• Control:  Where is the document stored? What happen when services/people are not available?
  • Security: How easy is it to control who can access the document? What system is used for authentication?
  • Versioning: Are different versions stored and are they clearly organised?
  • Document Type: File/desktop app (eg. pdf, doc or odt)? Browser-based (eg. wiki, word processing)?
  • Formatting, Layout and Markup Language:
    1. Plain Text (“lowest common denominator”) – no formatting
    2. lightweight markup (WikiText, BBCode, Textile) – simple to compose, easy to read in plain text form
    3. WYSIWYG (MS Word, OpenOffice.org, LaTeX) – document preparation systems with full formatting support

In looking at these attributes it is clear that using a Wiki for a sensitive or critical document may not be the best choice. Similarly, sharing a MS Word document via USB drive will quickly cause chaos through incomplete or confused revisions. It is necessary to determine the above attributes before choosing a method of creating the document.

There are a huge range of options when it comes to online collaborative document editing. How do we choose something that matches the needs and knowledge of an organisation, a community group, or a university assignment group? He’s my first look at some comparisons:

Wiki

The most Web 2.0 way to appraoch document editing. Gains in ease of access and use, with losses in security, formatting and overall structure.

eg. Wikipedia, Confluence, PBWorks, WikiSpaces, WikiMatrix (comparisions)

  • are usually intended for on-screen display
  • may use a special ‘wiki’ markup rather than WYSIWYG or HTML
  • generally put emphasis on recording changes and authors
  • can have anything from no restrictions to strict, role-based authentication in company intranets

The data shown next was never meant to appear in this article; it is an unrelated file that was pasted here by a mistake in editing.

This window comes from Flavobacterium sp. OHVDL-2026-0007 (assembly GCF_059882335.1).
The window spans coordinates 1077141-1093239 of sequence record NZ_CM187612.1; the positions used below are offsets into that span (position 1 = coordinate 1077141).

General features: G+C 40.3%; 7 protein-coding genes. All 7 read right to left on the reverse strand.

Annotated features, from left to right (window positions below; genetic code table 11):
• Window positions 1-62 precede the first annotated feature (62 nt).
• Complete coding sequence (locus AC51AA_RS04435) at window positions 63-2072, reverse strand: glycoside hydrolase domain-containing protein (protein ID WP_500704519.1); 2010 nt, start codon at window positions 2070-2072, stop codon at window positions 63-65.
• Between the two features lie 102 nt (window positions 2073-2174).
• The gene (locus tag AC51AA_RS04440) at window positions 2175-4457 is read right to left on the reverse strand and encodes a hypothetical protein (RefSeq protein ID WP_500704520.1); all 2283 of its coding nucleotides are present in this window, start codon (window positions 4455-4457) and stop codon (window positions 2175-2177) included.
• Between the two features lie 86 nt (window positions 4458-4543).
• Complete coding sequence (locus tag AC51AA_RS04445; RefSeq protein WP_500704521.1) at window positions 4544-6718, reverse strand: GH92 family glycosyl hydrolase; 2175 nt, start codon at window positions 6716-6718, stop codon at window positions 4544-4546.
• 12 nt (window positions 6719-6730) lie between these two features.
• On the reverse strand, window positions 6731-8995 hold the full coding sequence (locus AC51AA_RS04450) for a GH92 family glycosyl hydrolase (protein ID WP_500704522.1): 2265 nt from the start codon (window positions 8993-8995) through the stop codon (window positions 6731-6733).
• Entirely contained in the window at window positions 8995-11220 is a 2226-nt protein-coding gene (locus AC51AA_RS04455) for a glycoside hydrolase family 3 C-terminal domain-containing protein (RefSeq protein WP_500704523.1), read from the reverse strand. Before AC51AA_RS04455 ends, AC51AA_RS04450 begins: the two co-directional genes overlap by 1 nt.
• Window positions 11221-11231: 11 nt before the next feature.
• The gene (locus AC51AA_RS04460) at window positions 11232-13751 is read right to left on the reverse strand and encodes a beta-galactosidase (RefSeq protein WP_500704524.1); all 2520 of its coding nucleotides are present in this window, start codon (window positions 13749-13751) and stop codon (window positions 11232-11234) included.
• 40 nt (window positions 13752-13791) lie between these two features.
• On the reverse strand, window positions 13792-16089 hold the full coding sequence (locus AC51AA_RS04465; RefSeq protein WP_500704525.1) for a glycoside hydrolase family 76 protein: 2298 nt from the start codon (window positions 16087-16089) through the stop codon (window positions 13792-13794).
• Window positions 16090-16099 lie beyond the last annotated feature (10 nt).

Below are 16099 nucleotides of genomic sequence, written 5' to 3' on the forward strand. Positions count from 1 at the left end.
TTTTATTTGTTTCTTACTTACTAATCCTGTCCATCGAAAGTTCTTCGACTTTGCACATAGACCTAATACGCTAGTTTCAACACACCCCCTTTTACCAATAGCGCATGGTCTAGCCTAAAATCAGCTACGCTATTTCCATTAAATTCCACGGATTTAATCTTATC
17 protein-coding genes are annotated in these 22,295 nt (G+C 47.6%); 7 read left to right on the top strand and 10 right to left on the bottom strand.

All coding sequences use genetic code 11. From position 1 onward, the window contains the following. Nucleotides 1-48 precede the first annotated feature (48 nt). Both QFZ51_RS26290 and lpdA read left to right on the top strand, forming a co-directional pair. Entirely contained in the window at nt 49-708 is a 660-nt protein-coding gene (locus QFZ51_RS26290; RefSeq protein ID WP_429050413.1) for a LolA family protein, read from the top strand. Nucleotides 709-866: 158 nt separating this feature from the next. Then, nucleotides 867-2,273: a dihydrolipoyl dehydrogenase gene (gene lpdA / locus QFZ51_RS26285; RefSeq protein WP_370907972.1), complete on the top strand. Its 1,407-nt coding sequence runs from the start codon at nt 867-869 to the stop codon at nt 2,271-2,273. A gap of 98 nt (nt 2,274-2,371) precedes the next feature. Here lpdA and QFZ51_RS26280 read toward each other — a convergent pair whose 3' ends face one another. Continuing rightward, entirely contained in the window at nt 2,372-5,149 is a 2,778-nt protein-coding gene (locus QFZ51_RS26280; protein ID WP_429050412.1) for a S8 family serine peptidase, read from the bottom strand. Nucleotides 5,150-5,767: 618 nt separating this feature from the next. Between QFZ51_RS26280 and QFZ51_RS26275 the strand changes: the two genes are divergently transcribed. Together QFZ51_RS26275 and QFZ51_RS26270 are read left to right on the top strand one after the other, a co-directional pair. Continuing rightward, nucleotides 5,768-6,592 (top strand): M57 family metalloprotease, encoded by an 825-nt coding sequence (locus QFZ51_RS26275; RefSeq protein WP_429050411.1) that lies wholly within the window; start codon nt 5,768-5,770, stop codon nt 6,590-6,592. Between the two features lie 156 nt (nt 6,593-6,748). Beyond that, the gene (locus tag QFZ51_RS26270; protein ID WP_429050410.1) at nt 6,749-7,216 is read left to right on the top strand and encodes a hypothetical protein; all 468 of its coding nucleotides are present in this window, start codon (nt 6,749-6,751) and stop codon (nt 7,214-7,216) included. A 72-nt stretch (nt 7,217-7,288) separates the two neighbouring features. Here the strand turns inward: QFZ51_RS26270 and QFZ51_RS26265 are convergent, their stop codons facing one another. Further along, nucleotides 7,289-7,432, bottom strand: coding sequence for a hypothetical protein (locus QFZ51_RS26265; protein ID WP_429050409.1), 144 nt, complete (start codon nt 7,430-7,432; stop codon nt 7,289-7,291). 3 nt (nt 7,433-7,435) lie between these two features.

• have a number of pages and incorporate internal linking as a core feature
  • are intended to be constantly evolving
  • allow pages to be created and removed with ease
  • do not impose structure, relying on links and searching for navigation
  • rely on guidelines and undoing actions

Some info from the Wiki Wikipedia article.

Single Document Editing

Applying Web 2.0 ideas and tools to a very common issue. Allows concurrent, direct editing, at the expense of formatting power, often requiring remote hosting or interaction with external companies.

eg. Google Docs, Zoho, Huddle,

  • are generally a single page
  • usually aim to produce a ‘final version’, when the document will be reviewed or made read-only
  • are intended to be edited simultaneously
  • tend to have a structure and format
  • promote drafting before editing the document
  • use WYSIWYG editors

Online Document Sharing

The least effective way to version and edit a document, but allows for the most formatting power, control over access and provides a huge array of features.

eg. Box.net, XDrive, Files Anywhere

  • usually using Word or plain text files (may include pdf, OpenDocument, .docx)
  • most difficult form of collaboration
  • each computer requires a browser and the software to read the file
  • are usually in a semi-complete form
  • allow for comments or notes
  • make more powerful formatting tools available
  • can be backed up or moved easily

I’ll do another post in the next few days talking about common issues with document management, and how the three methods above can help or hinder the process.

Sarah Killey has a blog post about an incident where someone submitted a photo she took to a local online newspaper. I thought I’d just comment on some aspects of this.

First of all, I’m glad to hear that she enjoys photography, and that she willingly shares her images in multiple places. That’s definitely a plus. It’s unfortunate that her picture was submitted by someone else without her knowledge or permission. It’s also not good that she was not credited.

The issues I have with her post is with the remarks about “stolen Intellectual Property” and that she says adding “(C) Sarah Killey” to the photos would have stopped this from happening. I also disagree with the “once it’s out there, it’s no longer yours” idea. While it is true that adding a watermark would make it easier to stop people passing off your images as their own, it also detracts from the picture. There are two ideas here that are tangled, and they should be considered separately: